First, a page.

40.        The department acknowledges that the initial position is unsustainable and has come up with the following actions which will mitigate the forecast overspend.


41.        The government have allocated further Market Sustainability and Improvement Fund (MSIF) grant, £1.1m for York. Some of it will be invested in staffing but the majority will be used to fund the existing price pressures we face.


42.        Direct Payment Customers have unused balances in their accounts that are to be recovered and can be used non recurrently to offset the forecast overspend.


43.        We will stop any activity that is not directly meeting customers’ assessed needs.


44.        We are introducing a framework for our residential and nursing providers which will allow us to access beds at our framework rate. This may mean some customers are moved from their existing placements.


45.        There are significant overspends attributable to some high-cost customers, particularly working age Learning Disability (LD) customers in residential care and those with Physical & Sensory Impairment (P&SI) needs in Supported Living. The review will encompass whether the individual is due any income from Health to support their care package.

Place - Housing & Community Safety

Service Area


Budget £’000’s

Income Budget






Projected Variance £’000’s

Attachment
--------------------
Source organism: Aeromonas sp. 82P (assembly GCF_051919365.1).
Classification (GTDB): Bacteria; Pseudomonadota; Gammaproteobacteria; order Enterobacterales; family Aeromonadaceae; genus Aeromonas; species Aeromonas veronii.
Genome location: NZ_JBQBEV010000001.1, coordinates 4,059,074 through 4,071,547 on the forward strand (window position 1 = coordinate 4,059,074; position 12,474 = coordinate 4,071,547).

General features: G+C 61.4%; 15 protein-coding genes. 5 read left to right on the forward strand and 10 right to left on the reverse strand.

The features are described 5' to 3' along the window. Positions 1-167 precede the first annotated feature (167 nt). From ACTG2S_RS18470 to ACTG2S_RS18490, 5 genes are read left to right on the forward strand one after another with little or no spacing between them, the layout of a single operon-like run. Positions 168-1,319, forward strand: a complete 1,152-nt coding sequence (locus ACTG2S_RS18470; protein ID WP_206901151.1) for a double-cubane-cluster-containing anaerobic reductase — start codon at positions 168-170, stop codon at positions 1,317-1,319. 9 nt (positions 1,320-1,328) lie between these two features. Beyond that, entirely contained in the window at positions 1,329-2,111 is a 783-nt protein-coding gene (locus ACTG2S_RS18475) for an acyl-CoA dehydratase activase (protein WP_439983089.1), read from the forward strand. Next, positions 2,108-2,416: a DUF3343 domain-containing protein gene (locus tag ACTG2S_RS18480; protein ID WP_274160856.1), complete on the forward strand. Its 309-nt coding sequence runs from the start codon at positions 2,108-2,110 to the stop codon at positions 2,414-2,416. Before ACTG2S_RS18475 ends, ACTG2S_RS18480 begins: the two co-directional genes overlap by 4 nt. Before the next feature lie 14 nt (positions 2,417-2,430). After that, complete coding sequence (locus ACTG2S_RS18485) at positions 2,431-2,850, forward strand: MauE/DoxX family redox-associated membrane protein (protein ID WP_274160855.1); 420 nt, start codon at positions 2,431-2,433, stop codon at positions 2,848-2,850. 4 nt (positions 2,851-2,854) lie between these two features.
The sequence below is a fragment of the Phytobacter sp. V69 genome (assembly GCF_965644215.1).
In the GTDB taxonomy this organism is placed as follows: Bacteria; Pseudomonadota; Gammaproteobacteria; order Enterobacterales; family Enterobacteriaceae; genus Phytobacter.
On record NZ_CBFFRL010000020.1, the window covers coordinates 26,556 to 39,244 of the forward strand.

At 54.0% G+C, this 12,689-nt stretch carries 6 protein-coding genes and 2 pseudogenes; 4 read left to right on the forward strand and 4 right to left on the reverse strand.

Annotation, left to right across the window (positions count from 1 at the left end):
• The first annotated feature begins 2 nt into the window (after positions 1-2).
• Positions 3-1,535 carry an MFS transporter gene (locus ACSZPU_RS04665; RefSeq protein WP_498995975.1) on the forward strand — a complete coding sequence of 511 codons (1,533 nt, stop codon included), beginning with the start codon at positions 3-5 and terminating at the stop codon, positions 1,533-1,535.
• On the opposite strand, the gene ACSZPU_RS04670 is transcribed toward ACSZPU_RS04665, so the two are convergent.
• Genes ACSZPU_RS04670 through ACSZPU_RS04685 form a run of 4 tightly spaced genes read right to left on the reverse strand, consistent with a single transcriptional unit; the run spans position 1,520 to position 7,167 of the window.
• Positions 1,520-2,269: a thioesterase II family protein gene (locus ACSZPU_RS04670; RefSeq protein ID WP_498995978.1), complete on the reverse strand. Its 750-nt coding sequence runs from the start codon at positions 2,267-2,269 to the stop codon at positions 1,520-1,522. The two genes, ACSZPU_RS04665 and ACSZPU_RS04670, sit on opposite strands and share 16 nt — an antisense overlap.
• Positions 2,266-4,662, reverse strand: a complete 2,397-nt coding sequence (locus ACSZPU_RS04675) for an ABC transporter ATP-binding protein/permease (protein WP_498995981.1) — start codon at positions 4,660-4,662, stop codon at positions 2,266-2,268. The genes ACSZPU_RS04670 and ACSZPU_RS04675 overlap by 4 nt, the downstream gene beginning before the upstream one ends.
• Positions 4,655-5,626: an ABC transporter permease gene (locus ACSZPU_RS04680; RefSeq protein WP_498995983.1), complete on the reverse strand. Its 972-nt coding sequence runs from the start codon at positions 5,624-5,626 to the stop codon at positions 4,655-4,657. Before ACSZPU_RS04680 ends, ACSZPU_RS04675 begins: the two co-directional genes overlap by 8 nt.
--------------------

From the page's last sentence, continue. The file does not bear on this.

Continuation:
Building Maintenance





Housing Options and Homelessness





Private Sector Housing





Community Safety





Housing and  Com. Safety (Gen Fund)






46.        At the end of the first quarter it is projected that there will be an overspend of £60k across Housing Services General Fund. This is primarily due to higher than budgeted energy costs within the council’s hostels.


Housing Revenue Account


47.        The Housing Revenue Account budget for 2022/23 was set as a net deficit of £1,558k. There were carry forwards of £1,611k agreed as part of the outturn report meaning the revised budget stands at £3,169k deficit (including £1,900k debt repayment). At the first monitor a nil variance is projected against this revised budget.


48.        The HRA allocated significant increases for inflation to cover repairs and energy costs and at this stage of the year it is forecasted that the actuals will be contained within the budget.


49.        There are continued forecast shortfall in dwelling rental income of £500k due to the level of voids.  Glen Lodge currently has around 30 empty properties pending the refurbishment works, this also has an impact on the service charges income. These pressures will be offset by the teams carrying vacant posts and the bad debt provision budget remains at a prudent level.


50.        The depreciation charge for the HRA is anticipated to be £500k higher than budget. This can be mitigated from higher than budgeted interest on credit balances as interest rates are significantly higher than budget.


51.        The HRA working balance position as at 31st March 2023 was £29.4m. The HRA projected outturn position means the working balance will reduce to £26.2m at 31st March 2023. This compares to the balance forecast within the latest business plan of £25.7m.


52.        The high level of working balance is available to start repaying the £121.5m debt that the HRA incurred as part of self-financing in 2012. The first repayment of £1.9m is due in 2023/24 and can be met from current resources. 

Public Health

53.         Public Health (PH) is likely to underspend by £343k which will be transferred to the earmarked Public Health reserve.